If you’re anything like me, writing was a solitary pursuit you squeezed in among all your other responsibilities. I had a few close friends and critique partners I’d talk about my writing with, but that was really it. However, Pitch Wars opened up a part of my journey to the public in a way I’d never experienced before.

Now there were people who had followed my progress since the mentee announcements through the agent round who wanted constant updates on where my book was in the submission process, many of whom I had never spoken to before.

I understand many of these people come from a place of genuine support, and I am so grateful to have so many people who care about me and my work. But I am still adjusting to this new level of visibility. Pressure is nothing new in this industry, but the rise of social media has definitely changed the way that pressure manifests. There is no shame in deciding you prefer a more private alternative as you search for representation.


Pitch contests are no better or worse than cold querying


After failing to get into a pitch contest, one friend of mine expressed dismay that they had missed their best chance of getting their work before agents. I worried myself into a panic for weeks before the agent round because I was sure that if my pitch didn’t do well, I had ruined my chances of getting that particular manuscript published.

Neither of these beliefs are true.

The reality is, the majority of authors still find their agents through cold querying. Molly Ker Hawn of the Bent Agency tweeted 80% of her clientele comes from cold querying. (Or the slush pile if you prefer, though that term always seemed negative to me. All the slush pile means is work that came without referral or that wasn’t a direct request of the agent. Being in the slush pile says nothing about a work’s quality.)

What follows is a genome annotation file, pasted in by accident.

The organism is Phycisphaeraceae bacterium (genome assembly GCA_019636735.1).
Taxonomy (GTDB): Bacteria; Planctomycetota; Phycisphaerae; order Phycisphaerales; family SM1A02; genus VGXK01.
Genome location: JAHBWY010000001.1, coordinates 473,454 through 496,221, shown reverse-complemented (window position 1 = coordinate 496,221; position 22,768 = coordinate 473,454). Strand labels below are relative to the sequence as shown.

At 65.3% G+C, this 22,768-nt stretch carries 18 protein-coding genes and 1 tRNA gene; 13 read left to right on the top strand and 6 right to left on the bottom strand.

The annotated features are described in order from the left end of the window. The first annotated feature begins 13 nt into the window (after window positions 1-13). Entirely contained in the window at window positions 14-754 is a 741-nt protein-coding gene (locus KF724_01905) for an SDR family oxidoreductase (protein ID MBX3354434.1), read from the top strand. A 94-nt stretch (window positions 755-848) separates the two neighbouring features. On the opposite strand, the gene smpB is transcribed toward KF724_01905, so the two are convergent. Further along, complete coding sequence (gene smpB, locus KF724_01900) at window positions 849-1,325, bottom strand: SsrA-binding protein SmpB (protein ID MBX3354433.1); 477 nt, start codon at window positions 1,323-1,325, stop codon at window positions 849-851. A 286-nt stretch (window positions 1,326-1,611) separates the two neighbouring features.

No single contest or opportunity is the be all, end all for your career. I know people who didn’t get into Pitch Wars who went on to get multiple offers of representation from wonderful agents. I know people who did get into Pitch Wars who chose to keep revising their novel after the agent round ended. There are so many twists a path can take. To view getting in or not getting into such a contest as an end goal is to close yourself off to so many doors before you’ve even reached them.

Participating in a pitch contest is a huge achievement for any writer. Don’t let anyone tell you otherwise. But it is a stepping stone in your writing journey, and just as no two paths are the same, not every stone is for every person. And remember, there is no other path for you but your own. Own it, no matter where it may lead.

Happy writing!

5 comments:

  1. I wasn't even aware that online pitch contests existed.

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  2. Thanks so much for sharing your experiences. I'm hoping to have my manuscript ready for some some of the contests Pitch Wars offers later in the year.

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  3. Great article! But I think there's a typo in the first paragraph. I'm guessing that phrase is supposed to be "the public nature".